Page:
Back when divorce was uncommon, judges would grant them only in cases of broken marriage vows through infidelity or similar circumstances. Judges often used the awarding of alimony as a form of public chastisement. Now, in the era of the no-fault dissolution, there are many who question the wisdom of court-ordered spousal support. There are likely many Georgia residents who either make or receive these monies.
Many people going through divorce have questions about alimony. What is alimony, how is it determined and how long will it have to be paid are some of the most common questions about alimony.
In late December, the divorce of astronaut Buzz Aldrin and his third wife, Lois Driggs Cannon, became final. According to media reports, the high-asset divorce settlement orders Aldrin to make a large lump sum payment to his ex-wife as well as pay significant amounts in monthly spousal support. Cannon will also have a claim to much of his future income.
As the economy continues to limp toward recovery in Georgia, many people are finding themselves out of work or making less than they previously did for several months (or even years) longer than they anticipated. As such, many Atlanta residents are no longer able to meet financial obligations dating back to their pre-recession life and income.
Although alimony awards vary significantly depending on the state in which the divorce took place and the circumstances surrounding the split, there is one general rule that applies to most spousal support: when the recipient spouse remarries, the payor spouse is no longer obligated to make alimony payments.
In recent years, several states have modified their laws regarding alimony, or spousal support, in response to mass criticism claiming that the current laws are outdated and out of touch with modern marriages and family financial situations. With this seeming wave of alimony reform sweeping the country, many Atlanta residents are wondering if Georgia will be next.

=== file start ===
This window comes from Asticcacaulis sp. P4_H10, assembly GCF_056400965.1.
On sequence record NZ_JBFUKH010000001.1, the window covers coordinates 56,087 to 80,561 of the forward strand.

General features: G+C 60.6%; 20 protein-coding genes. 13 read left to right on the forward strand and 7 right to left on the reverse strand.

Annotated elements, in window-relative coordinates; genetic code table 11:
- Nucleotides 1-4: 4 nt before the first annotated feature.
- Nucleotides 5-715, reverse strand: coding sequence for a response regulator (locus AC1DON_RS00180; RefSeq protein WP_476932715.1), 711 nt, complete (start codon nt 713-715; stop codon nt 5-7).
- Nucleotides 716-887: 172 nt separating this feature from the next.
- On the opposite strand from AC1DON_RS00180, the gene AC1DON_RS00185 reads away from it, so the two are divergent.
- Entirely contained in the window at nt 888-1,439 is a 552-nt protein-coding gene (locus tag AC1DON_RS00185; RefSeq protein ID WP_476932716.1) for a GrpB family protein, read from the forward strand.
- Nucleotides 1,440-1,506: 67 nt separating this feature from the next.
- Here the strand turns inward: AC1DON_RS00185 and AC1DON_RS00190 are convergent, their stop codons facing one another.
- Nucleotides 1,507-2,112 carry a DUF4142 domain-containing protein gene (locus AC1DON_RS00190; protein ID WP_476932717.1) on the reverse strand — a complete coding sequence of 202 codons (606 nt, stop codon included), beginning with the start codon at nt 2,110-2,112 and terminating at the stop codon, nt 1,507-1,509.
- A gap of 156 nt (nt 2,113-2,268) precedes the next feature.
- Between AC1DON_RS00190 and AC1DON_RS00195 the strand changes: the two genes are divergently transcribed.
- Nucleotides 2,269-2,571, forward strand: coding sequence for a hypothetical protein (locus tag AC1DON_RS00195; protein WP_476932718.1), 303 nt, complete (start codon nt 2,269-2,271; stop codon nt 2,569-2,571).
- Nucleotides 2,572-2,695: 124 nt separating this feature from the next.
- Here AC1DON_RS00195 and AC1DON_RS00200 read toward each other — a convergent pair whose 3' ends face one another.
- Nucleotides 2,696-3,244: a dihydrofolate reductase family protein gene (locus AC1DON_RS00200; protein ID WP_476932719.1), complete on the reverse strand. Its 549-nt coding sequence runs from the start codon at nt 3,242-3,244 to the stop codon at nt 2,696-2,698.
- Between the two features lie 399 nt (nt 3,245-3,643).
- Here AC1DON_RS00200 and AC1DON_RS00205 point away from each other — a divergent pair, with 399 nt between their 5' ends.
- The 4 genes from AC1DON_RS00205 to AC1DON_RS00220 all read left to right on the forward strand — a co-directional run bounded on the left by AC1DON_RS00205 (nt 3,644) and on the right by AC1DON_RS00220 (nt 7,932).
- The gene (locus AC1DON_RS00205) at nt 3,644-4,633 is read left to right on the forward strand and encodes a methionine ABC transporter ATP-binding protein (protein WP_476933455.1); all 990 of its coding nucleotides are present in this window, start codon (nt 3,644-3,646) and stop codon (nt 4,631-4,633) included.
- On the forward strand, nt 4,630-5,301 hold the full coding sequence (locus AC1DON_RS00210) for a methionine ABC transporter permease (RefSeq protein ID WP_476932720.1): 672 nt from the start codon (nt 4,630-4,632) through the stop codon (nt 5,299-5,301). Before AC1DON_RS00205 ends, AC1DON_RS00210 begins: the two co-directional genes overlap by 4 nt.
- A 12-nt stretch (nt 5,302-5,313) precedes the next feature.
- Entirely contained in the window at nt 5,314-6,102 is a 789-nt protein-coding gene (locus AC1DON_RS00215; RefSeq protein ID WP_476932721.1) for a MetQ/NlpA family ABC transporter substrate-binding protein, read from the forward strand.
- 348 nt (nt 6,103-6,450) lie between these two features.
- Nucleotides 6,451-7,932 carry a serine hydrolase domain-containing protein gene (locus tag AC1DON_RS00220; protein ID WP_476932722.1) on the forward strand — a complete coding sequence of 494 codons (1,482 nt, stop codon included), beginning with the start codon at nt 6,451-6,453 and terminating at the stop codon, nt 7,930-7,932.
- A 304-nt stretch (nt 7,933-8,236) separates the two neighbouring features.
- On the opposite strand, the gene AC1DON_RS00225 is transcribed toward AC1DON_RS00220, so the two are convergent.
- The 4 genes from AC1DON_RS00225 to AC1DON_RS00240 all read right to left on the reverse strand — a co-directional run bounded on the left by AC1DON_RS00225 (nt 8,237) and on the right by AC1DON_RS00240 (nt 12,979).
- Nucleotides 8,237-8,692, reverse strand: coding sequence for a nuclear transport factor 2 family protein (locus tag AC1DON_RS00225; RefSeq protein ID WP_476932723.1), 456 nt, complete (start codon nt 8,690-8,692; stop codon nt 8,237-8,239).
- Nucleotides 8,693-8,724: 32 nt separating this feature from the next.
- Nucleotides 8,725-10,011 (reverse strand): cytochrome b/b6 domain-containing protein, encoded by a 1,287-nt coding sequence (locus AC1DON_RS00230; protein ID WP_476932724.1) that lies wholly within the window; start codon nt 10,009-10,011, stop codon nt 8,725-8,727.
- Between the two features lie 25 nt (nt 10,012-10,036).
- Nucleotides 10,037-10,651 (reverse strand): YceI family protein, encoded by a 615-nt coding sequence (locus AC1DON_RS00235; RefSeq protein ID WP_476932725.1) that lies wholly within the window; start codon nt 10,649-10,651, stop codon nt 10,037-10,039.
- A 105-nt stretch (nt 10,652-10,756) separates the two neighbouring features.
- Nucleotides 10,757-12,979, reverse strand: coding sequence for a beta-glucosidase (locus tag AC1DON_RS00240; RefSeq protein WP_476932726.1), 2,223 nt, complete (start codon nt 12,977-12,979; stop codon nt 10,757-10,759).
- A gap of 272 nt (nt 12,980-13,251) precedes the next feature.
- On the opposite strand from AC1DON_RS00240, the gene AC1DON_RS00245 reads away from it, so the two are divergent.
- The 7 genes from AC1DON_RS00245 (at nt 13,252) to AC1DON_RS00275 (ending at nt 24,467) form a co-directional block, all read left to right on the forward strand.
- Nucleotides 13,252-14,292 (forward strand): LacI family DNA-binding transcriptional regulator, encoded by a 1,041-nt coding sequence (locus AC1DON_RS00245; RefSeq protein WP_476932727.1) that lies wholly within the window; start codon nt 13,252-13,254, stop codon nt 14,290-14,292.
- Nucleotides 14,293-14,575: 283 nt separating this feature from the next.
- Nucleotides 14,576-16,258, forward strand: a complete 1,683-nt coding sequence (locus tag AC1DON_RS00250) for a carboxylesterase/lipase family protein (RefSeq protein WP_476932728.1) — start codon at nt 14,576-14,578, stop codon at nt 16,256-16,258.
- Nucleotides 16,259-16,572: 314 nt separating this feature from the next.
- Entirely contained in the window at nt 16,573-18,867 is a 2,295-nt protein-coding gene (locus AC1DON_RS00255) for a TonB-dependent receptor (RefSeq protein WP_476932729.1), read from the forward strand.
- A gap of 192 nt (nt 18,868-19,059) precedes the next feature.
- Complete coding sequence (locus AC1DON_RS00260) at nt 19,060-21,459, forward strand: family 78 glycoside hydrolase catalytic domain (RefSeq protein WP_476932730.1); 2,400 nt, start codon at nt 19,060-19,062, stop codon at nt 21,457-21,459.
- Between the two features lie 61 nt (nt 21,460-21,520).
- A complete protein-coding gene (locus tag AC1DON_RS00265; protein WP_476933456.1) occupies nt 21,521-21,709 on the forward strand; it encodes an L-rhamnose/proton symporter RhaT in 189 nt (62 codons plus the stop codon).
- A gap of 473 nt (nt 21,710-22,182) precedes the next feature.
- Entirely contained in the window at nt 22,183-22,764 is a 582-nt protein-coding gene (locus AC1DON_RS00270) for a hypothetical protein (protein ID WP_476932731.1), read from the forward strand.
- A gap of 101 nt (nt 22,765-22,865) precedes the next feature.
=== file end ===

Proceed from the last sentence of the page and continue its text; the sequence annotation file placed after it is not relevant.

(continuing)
If your spouse has been ordered to pay alimony, whether rehabilitative or for the remainder of your life, you will likely come to depend on those maintenance payments for your livelihood. So what happens if your former spouse passes away or becomes financially insolvent and is no longer able to make the payments?
As most of our Georgia readers probably already know, reality television star Kim Kardashian filed for divorce earlier this week from her husband, professional basketball player Kris Humphries. Few people were shocked by the announcement, although the speed at which it occurred surprised some: the divorce filing was made 72 days after their reported $10 million wedding and just a few weeks after their two-part wedding special aired on the E! network.
Alimony, or spousal support, seems like it should be very cut and dried. If one spouse is financially worse off after a marriage due to years spent out of the workforce raising children, for example, he should be granted alimony until he can support himself. However, spousal support is not usually so simple under Georgia family law.
In an October 21 blog post, we pointed out that alimony (also referred to as spousal maintenance or spousal support) is a concept that is not routinely viewed the same way across the United States. Some states lean more toward the liberal end of the spectrum in their application of alimony, whereas others, like Georgia, far from routinely award alimony.